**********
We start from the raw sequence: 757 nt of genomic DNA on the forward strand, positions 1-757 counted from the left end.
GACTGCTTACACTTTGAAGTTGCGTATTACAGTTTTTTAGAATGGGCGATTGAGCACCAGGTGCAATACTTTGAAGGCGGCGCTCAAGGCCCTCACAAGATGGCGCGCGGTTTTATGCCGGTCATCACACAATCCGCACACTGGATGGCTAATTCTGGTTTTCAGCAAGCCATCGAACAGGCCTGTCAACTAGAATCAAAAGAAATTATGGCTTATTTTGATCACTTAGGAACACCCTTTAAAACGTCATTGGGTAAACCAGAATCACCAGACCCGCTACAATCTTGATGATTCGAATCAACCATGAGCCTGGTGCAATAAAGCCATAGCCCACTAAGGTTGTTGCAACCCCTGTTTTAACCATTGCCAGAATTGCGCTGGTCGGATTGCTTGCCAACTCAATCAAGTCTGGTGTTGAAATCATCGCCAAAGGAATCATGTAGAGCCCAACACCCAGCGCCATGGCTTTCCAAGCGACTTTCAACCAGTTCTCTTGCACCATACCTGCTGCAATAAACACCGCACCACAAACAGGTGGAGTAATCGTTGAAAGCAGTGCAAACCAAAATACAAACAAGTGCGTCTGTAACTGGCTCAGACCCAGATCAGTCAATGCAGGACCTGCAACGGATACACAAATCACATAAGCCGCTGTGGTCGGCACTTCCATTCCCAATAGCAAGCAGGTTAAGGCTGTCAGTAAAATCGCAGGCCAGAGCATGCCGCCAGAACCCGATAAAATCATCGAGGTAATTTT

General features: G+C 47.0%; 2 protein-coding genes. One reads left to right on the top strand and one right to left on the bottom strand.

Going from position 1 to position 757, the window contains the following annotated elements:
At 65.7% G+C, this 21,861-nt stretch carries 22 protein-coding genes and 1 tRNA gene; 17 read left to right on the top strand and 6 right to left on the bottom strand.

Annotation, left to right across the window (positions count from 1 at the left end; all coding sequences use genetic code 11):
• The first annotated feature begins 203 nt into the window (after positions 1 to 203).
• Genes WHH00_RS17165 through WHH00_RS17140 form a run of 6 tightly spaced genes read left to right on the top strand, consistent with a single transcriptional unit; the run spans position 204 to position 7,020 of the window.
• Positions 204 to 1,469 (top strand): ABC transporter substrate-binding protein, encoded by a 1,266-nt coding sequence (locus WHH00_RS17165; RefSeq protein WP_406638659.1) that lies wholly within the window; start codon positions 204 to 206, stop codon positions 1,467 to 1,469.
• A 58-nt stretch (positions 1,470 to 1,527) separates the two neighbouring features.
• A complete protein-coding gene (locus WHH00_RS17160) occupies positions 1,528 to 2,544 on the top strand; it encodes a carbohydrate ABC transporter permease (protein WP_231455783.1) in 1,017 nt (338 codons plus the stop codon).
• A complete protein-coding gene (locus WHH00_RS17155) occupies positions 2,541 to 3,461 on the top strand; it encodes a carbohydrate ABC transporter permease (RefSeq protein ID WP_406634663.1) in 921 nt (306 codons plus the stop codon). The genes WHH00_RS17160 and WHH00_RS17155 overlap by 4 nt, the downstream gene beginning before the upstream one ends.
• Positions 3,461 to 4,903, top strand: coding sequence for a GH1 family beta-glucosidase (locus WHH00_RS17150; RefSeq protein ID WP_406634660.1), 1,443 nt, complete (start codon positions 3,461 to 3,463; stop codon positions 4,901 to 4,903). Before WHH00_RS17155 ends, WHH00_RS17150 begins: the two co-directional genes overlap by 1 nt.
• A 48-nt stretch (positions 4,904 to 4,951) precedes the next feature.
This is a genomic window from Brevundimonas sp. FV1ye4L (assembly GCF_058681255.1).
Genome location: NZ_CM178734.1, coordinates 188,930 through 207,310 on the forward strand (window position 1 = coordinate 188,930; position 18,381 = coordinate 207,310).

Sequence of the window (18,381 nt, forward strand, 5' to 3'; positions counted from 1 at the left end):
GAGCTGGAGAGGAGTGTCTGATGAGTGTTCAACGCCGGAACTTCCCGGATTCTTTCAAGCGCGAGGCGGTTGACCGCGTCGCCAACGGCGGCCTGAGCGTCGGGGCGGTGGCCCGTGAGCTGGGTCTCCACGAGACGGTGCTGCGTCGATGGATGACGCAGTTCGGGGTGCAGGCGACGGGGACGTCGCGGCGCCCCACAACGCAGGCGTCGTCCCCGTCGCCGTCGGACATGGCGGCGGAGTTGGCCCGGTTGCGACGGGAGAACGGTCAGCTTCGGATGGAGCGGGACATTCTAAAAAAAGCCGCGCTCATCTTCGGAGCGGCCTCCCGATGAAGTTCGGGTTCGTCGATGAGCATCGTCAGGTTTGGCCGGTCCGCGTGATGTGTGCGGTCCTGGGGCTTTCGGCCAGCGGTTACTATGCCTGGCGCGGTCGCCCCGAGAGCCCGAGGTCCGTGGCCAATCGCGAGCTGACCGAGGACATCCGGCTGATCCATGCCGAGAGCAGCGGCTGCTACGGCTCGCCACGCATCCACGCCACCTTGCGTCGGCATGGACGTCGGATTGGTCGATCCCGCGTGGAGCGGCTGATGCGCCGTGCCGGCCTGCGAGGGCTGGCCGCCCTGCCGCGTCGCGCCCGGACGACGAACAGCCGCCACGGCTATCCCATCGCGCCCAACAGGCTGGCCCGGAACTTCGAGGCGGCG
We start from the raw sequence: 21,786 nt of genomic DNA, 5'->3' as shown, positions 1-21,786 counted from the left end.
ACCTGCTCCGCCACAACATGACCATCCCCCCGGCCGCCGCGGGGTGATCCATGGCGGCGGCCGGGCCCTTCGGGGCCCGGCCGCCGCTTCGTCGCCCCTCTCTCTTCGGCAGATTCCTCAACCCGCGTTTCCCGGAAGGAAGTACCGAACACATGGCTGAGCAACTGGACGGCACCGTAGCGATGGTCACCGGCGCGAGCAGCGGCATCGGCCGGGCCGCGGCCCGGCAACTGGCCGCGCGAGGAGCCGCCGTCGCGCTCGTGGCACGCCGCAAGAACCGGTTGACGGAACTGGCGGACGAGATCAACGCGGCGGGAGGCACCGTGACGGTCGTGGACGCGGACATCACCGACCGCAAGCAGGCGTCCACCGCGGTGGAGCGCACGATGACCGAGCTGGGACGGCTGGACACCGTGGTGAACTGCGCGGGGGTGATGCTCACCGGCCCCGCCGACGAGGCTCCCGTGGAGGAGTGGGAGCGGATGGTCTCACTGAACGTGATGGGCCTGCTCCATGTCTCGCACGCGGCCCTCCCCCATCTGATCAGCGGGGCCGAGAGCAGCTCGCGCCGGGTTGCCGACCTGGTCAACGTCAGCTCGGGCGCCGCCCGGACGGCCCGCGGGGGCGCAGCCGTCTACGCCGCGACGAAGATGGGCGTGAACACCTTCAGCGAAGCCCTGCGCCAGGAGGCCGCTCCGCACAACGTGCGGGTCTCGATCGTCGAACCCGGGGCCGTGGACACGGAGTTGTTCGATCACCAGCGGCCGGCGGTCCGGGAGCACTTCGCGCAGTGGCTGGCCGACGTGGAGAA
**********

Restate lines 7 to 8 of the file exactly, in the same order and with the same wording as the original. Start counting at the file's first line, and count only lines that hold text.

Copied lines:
• The first annotated feature begins 203 nt into the window (after positions 1 to 203).
• Genes WHH00_RS17165 through WHH00_RS17140 form a run of 6 tightly spaced genes read left to right on the top strand, consistent with a single transcriptional unit; the run spans position 204 to position 7,020 of the window.